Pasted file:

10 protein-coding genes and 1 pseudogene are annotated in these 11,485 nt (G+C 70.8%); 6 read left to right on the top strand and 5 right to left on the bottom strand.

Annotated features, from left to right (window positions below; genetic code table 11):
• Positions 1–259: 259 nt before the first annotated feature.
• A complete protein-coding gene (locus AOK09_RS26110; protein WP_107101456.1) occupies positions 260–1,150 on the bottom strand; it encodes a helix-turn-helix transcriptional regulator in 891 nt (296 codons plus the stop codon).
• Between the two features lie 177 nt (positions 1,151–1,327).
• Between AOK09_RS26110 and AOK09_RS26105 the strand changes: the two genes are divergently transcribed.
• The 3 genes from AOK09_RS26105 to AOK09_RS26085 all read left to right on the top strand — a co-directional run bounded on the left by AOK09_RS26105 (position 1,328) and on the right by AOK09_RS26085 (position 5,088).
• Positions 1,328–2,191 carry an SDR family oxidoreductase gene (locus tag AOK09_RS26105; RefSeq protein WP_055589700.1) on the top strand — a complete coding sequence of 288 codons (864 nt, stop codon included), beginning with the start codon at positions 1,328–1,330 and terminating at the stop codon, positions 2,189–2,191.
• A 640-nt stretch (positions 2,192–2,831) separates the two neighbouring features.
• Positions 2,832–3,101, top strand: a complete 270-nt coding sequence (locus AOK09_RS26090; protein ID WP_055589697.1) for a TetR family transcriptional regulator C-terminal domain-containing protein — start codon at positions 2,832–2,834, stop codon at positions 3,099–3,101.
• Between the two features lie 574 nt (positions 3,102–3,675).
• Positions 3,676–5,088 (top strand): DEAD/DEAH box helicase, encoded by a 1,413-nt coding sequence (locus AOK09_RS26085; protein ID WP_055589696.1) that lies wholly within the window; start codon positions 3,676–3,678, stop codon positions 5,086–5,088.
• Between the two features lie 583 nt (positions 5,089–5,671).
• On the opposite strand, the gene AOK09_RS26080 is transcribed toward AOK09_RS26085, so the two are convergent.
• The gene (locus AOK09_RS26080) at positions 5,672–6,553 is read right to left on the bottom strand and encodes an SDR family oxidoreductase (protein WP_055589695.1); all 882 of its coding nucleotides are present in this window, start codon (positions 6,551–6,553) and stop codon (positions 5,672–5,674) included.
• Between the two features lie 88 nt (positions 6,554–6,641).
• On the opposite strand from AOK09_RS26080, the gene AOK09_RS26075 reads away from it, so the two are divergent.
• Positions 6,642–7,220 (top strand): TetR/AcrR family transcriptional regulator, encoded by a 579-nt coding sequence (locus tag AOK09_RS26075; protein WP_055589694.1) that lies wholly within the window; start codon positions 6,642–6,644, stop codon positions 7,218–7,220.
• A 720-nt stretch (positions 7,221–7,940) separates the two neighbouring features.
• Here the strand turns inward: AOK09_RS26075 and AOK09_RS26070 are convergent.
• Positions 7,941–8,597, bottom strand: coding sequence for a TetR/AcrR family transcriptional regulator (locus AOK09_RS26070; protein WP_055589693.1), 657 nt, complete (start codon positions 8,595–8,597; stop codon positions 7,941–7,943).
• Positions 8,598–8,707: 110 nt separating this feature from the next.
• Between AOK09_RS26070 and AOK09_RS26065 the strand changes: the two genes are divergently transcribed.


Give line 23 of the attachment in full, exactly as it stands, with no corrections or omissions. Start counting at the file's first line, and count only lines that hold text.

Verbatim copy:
• Between AOK09_RS26070 and AOK09_RS26065 the strand changes: the two genes are divergently transcribed.